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Why this is not working:

List(true,false).filter(_).size

The error says:

<console>:8: error: missing parameter type for expanded function 
((x$1) => List(true, false).filter(x$1).size)
    List(true,false).filter(_).size
                            ^

but the following works (looks just the same for me):

List(true,false).filter(a => a).size

I'm using Scala 2.9.0.1.

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see also: tightest non-degenerate scope –  Peter Schmitz Oct 9 '11 at 10:27

3 Answers 3

up vote 18 down vote accepted

Handling of _ is a bit tricky in Scala and as a side note I think error handling should be improved a bit. Back to topic, have a look at this example:

def twice(i: Int) = i * 2
def gt2(j: Int) = j > 2

List(1,2,3) filter gt2

This compiles fine and works as expected. However trying to compose functions results with cryptic error:

List(1,2,3) filter gt2(twice(_))

  error: missing parameter type for expanded function ((x$1) => twice(x$1))
          List(1,2,3) filter gt2(twice(_))
                                     ^ 

What happened? Basically when Scala compiler sees underscore it binds it into the most immediate context, which is twice(_) in this case. This means we are now calling gt2() with a function twice as an argument. What compiler knows is that this function takes an argument and returns the same type. Arguably it should figure out the type of this argument and return type is Int based on twice() signature, however it uses x$1 placeholder temporarily until he figures that out later.

Unfortunately it is unable to do that since gt2() expects an Int while we are providing a function (at least that is what the compiler thinks).

So why does:

List(1,2,3) filter {k => gt2(twice(k))}

work? The compiler does not know the type of k in advance. However it knows that gt2 returns Boolean and expected an Int. It also knows that twice() expects an Int and returns one as well. This way it infers the type of k. On the other hand the compiler knows from the beginning that filter expects Int => Boolean.


That being said back to your case. The underscore alone ((_)) is not consider a "context" so the compiler searches for another most immediate enclosing context. The !_ would have been considered a function on its own, as well as _ == true. But not the underscore alone.

So what is the closest immediate context (I'm sure there is a scientific name for that...) in this case? Well, the whole expression:

(x$1) => List(true, false).filter(x$1).size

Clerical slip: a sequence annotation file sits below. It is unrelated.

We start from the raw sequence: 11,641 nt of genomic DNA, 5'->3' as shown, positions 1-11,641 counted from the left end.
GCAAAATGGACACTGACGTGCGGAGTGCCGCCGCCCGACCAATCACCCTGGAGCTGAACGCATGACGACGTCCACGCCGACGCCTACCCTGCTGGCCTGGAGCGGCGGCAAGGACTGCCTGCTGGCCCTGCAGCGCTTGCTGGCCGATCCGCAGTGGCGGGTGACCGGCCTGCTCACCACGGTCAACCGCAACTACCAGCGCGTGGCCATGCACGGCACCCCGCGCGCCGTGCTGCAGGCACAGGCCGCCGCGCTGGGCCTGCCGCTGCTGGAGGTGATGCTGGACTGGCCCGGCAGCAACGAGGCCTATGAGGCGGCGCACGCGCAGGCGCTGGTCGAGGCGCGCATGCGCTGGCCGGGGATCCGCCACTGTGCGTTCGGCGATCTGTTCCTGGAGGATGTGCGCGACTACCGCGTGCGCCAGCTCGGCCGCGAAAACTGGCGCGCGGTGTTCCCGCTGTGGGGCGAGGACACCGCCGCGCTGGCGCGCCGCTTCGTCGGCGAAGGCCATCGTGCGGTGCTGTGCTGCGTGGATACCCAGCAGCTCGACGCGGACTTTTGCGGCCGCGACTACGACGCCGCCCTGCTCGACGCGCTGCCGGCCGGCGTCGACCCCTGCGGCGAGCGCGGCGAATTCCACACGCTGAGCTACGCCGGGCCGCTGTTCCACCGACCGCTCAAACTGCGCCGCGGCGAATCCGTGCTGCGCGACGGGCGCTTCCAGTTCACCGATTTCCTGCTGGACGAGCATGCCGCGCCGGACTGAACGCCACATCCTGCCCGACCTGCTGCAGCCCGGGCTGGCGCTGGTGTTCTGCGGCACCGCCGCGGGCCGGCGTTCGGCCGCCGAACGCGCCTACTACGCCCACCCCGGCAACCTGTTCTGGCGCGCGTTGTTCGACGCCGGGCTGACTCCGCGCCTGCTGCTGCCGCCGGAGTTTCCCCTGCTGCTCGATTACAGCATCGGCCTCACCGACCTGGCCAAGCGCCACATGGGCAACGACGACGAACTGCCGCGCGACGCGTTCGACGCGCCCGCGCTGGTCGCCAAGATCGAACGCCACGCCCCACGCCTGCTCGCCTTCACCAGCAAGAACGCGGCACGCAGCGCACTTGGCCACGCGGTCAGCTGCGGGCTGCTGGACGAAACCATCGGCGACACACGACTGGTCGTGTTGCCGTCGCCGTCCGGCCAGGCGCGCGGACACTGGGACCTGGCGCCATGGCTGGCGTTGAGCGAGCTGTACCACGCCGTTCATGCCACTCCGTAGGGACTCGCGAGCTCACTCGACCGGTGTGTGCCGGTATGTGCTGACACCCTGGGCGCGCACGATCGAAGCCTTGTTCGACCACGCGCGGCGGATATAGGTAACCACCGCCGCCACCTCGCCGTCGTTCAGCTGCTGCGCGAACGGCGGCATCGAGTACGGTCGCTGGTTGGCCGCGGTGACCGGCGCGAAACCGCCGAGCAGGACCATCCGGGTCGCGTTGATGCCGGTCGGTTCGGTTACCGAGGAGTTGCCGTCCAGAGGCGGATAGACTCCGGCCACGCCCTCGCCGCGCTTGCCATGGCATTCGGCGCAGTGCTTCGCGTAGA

The compiler thinks you are trying to create a function that takes some parameter of unknown type and returns something of the type of an expression: List(true, false).filter(x$1).size. Again arguably it should be able to figure out that filter takes Boolean => Boolean and returns Int (.size), but apparently it doesn't.


So what can you do? You have to give the compiler a hint that the underscore should be interpreted in smaller context. You can say:

List(true,false) filter (_ == true)
List(true,false) filter (i => i)
List(true,false) filter identity
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Great explanation. I might have to create some fake accounts in order to vote it up a couple of times. –  Jens Schauder Oct 8 '11 at 10:36
    
Considering the many questions to this behaviour, I think it is actually better that the compiler does not figure out that a function (Boolean => Boolean) => Int would fit but that it rather fails compiling it. –  Debilski Oct 8 '11 at 13:14

The first error is because Scala doesn't know what to make of _. So try this...

List(true,false).filter(_:Boolean).size

After that, you get more info:

<console>:8: error: type mismatch;
found   : Boolean
required: (Boolean) => Boolean
 List(true,false).filter(_:Boolean).size

It's just evaluating the _ just as the value and not as function. Per the ScalaDoc

filter (pred: (A) ⇒ Boolean): GenTraversable[A] 
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I see the error message is much improved! Let's see what the error message said you wrote, and your working version:

((x$1) => List(true, false).filter(x$1).size)
          List(true,false).filter(a => a).size

Or, adjusting spaces, parenthesis and variable names:

a => List(true, false).filter(a     ).size
     List(true, false).filter(a => a).size

Does it look the same now?

Briefly, when you pass underscore in place of a parameter, you are doing partial function application. You are probably more familiar with underscores being used as placeholders for parameters in anonymous functions, which is what happens when it appears in an expression, like _ + 1. These two uses are different, even if they both result in an anonymous function.

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